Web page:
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Saturday, May 31, 2008

India GDP Q1 2008

India's economic growth has slowed somewhat of late and held at its weakest pace since 2005 in Q1 2008 as the highest interest rates in six years discouraged consumer spending and investment, while a more complex global environment reduced the possibilities for expanding India's exports. India's economy expanded at a year on year rate of 8.8 percent in the three months to March 31, matching the revised gain of the previous quarter, the statistics office said in a statement in New Delhi yesterday.

These numbers are hardly indication of a dramatic slowdown, and are still above numbers that people would have been describing as "overheating" only a couple of years ago, but still India is a poor country and population growth is still rapid, so getting headline GDP growth is something of a priority, although the trick is to get it without the accomapnying inflation, especially given what is happening to global food and energy prices.

Naturally the data is producing all manner of reactions, with Finance Minister Palaniappan Chidambaram urging policy makers at the central bank to ensure they don't damp economic growth as they try to slow inflation (which of course has doubled in the past four months to over 8 percent). India's central bank has twice forced banks to set aside more reserves in 2008, after raising its key interest rate seven times in the past 2 1/2 years to 7.75 percent.

The Bank however will take there own view, and are, in my opinion, likely to continue to act to try to contain inflation - which is no easy matter - since if they do not accomplish this it will be hard to sustain the economic growth that everyone so much wants in the longer term.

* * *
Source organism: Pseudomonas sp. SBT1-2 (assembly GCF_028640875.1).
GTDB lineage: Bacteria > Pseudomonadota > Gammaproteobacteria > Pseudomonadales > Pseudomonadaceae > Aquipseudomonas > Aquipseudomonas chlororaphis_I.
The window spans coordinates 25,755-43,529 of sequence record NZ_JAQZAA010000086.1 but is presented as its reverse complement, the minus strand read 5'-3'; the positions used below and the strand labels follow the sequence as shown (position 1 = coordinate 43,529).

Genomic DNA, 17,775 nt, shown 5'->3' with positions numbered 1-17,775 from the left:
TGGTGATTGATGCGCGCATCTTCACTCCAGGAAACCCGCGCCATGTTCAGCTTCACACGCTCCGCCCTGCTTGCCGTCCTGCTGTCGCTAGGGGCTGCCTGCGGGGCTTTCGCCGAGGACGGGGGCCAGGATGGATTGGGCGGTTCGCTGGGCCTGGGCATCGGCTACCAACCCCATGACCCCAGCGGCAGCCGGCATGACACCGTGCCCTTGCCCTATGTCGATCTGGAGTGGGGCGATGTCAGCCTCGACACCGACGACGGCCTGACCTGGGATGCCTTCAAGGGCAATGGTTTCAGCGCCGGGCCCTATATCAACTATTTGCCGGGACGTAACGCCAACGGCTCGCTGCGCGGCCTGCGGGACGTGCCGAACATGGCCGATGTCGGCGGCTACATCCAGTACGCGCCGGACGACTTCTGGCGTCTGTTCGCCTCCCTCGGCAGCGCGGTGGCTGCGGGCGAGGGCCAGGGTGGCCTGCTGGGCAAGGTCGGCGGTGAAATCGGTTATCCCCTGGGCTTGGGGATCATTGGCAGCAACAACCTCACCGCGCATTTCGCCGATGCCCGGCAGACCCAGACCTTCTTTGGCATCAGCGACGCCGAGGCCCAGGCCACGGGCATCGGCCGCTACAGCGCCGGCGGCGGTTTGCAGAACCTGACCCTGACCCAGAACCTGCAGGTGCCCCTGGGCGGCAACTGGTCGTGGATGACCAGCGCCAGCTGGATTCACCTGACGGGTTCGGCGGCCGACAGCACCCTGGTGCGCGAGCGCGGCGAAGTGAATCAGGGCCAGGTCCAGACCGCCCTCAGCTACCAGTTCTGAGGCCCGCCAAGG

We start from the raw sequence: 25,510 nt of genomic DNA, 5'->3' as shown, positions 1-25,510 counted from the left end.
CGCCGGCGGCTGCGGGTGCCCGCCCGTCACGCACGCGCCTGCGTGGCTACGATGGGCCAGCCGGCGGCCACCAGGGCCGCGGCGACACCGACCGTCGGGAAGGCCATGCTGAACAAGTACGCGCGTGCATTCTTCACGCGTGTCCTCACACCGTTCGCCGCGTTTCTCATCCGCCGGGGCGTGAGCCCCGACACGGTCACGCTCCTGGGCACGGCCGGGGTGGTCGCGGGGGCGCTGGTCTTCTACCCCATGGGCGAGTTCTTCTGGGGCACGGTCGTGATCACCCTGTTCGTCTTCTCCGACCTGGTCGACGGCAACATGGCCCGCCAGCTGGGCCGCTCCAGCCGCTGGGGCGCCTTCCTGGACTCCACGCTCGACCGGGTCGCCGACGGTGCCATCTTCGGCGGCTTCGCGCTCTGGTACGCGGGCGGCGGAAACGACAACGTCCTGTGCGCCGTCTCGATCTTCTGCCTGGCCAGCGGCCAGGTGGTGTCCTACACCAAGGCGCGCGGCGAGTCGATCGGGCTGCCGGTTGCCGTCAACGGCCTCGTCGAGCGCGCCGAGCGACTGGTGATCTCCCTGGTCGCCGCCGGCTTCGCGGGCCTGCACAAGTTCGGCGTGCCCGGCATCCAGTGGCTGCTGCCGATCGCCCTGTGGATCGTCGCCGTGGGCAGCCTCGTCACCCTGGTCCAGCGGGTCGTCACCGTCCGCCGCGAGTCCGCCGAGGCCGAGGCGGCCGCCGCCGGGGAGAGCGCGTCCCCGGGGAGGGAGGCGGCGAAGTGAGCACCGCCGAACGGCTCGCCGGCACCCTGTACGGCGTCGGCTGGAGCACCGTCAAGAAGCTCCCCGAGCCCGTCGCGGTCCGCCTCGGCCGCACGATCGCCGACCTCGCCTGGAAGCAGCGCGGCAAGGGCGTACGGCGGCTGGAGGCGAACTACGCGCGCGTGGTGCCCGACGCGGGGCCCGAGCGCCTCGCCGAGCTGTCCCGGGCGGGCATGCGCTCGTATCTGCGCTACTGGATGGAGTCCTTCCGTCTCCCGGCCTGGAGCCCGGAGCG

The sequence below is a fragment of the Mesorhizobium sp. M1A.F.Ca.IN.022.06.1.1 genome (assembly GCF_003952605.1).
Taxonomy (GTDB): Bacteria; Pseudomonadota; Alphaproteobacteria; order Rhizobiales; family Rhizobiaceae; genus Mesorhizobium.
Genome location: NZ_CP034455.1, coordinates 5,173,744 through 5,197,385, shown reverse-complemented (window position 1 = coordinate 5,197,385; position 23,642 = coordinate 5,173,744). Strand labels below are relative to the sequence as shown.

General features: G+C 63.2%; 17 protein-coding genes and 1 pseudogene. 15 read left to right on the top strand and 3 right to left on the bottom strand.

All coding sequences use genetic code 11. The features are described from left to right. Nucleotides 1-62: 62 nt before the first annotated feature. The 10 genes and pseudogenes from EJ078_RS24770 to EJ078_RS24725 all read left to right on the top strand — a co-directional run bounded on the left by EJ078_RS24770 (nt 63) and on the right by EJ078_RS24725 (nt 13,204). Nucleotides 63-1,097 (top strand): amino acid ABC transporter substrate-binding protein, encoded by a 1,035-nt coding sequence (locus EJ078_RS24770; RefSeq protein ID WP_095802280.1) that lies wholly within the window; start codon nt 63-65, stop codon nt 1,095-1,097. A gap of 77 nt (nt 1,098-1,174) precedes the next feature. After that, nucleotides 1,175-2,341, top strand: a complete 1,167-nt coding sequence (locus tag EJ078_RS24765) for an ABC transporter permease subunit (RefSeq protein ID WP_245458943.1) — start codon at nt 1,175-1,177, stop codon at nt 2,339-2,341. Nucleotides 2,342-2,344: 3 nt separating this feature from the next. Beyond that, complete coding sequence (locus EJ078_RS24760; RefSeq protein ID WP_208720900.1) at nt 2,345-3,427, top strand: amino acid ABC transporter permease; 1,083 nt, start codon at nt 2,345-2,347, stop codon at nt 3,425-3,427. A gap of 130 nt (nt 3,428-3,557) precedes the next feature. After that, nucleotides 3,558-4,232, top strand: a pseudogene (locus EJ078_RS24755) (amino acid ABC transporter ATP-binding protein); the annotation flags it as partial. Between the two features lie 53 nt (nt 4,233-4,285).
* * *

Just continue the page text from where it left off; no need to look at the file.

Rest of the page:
India's economy expanded 9 percent in the year ended March 31, which is the slowest rate since 2005, according to yesterday's report, but again the order of magnitude in the reduction is small. Growth may slow further to about 8.5 percent in the current financial year, Chidambaram told reporters in New Delhi today.

Manufacturing growth almost halved to 5.8 percent in the three months to March 31, while farm production slowed to 2.9 percent. Growth is holding up as construction gained 12.6 percent, the fastest pace in almost two years, as the government stepped up efforts to build new airports, roads and power plants.

In an attempt to boost growth, the finance ministry this week raised the limit on overseas borrowing by companies for domestic spending. Infrastructure companies can borrow as much as $100 million overseas, up from a previous limit of $20 million, while other companies can borrow as much as $50 million, compared with an earlier cap of $20 million.

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